Garrison Keillor once wrote Libraries are mini-temples of Democracy. I love that quote and use it at every opportunity. I have a library addiction and Jersey City’s Main Branch is not just a splendid old building, it is one of the better public libraries in our state. The holdings feature a solid selection of civil war history and music history books and of course, you can use the inter-library loan, which unlike many libraries across the land, is still free. The DVD selection is likewise well-stocked. Jersey City’s Main Branch library is a mecca of downtown democracy.
My favorite place to hang out anywhere is the New Jersey Historical Room, on the third floor. The source of many a blog, you can look up any address in town and unlock mysteries of the past. Vast maps tell their own history of our city. Folders filled with clippings are available for many of the more famous addresses, as well as for places and events shaping our town, are in those folders. If you ever had the pleasure, you know, and if you haven’t, try it – slip your mind through this portal to the past that is simply unique and proves how much research cannot be complete if conducted only online. The New Jersey Historical Room just a great place to spend an hour or two, and the specialists who work there are not only as helpful as possible, they inspire. My imagination is strengthened every time I have something to seek through the old for something new.
The best part of the Jersey City library are our librarians, who are just so nice and encouraging. Their love of knowledge for the sake of knowledge, their commitment to being access points to that knowledge, is simply impressive. I’ve seen them help teen agers trying to get a paper done with the same professionalism and reassurance they’ve handled… well salty old writers like yours truly.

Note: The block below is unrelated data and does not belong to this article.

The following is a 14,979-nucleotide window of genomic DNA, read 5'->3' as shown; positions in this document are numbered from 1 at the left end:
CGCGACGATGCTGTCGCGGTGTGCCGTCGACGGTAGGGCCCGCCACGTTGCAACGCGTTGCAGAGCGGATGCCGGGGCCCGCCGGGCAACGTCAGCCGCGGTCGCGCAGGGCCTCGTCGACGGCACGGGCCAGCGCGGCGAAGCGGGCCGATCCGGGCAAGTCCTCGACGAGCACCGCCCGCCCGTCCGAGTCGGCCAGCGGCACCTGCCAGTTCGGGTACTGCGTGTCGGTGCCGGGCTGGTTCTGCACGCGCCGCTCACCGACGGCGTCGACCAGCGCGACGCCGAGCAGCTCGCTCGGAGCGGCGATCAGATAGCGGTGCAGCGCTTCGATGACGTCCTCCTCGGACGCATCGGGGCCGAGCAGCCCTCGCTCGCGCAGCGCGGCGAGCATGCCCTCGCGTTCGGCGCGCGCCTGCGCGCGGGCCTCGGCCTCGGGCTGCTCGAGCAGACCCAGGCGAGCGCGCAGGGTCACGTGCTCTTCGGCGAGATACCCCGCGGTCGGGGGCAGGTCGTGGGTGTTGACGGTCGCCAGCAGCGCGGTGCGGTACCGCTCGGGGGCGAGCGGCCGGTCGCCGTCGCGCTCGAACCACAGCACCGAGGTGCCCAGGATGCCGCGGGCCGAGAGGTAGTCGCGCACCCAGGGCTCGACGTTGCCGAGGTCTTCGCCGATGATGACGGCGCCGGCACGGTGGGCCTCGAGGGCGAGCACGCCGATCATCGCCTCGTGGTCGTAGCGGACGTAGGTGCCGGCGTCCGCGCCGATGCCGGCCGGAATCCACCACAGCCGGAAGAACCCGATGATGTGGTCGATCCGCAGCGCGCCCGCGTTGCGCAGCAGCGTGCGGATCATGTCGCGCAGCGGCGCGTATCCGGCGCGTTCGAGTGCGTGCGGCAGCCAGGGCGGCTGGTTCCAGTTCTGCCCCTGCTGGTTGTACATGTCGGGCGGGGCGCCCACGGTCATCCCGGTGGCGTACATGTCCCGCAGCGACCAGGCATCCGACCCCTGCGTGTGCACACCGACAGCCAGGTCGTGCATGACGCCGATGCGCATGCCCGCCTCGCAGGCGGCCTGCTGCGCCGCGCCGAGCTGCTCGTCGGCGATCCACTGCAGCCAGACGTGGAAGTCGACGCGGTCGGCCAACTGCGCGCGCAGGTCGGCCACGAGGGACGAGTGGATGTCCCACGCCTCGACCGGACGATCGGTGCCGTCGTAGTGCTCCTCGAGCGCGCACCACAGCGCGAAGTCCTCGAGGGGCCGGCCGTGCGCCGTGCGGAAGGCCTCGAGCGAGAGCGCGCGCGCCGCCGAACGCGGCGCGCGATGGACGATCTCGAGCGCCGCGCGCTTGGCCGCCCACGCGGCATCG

Sandy knocked out the furnaces in the Main Branch. I had to feed my addiction at the Five Corners Branch, which is funky and fun and more than adequate, but smaller and sort of noisy. The hushed tone atmosphere was not as well enforced or respected. The main branch was closed an entire month and I would see some of the librarians working at the five corners and inevitably the talk would be about Sandy’s impact. I wondered how many folders would Sandy finally take – the aftermath is still unfolding so that number is unknown.
But, one chapter is over, the Main Branch has reopened (the heat was working and it was very comfortable). Christmas decorations had been set up throughout the four floors, including a cheerful tree with presents in the lobby, where the children’s library is situated on the Southside of the ground floor. Blue and yellow balloons, tied to the railings, greeted us. The library is opened they proclaimed. Once again you can free your minds by expanding your knowledge.
The library has a policy prohibiting picture taking. It is only allowed if you don’t get caught. That’s why these pictures look surreptitious; they were taken clandestinely.
Better than even the grandfather clock, the fallout shelter sign – what a great old building – is the hand propelled elevator. A free thrill available in few places outside the Jersey City Main Branch library – an elevator operator operated elevator – a bona fide working antique.
I shouldn’t let you take pictures, she reminded me when I took a picture, but don’t take one of me.
Seriously, you tell the operator what floor and they have operate the lift with a handle, often missing the exact level by a few inches, when they then must ease up the elevator, using the handle, as it lurches towards the edge of the floor. You see these elevators in old movies. Now of course, you get in an elevator and push the button to reach the desired floor. Every time I take the Library elevator – and I take it every chance I get – you get a noir feel, like you’ve suddenly put on a fedora and a trench coast, your 38, safe and ready at the side of chest in a shoulder holster. Take it up to the fourth floor and walk down. It’s a unique experience, and one unique to Jersey City and its fabulous Main Branch Library. Welcome back, you were missed.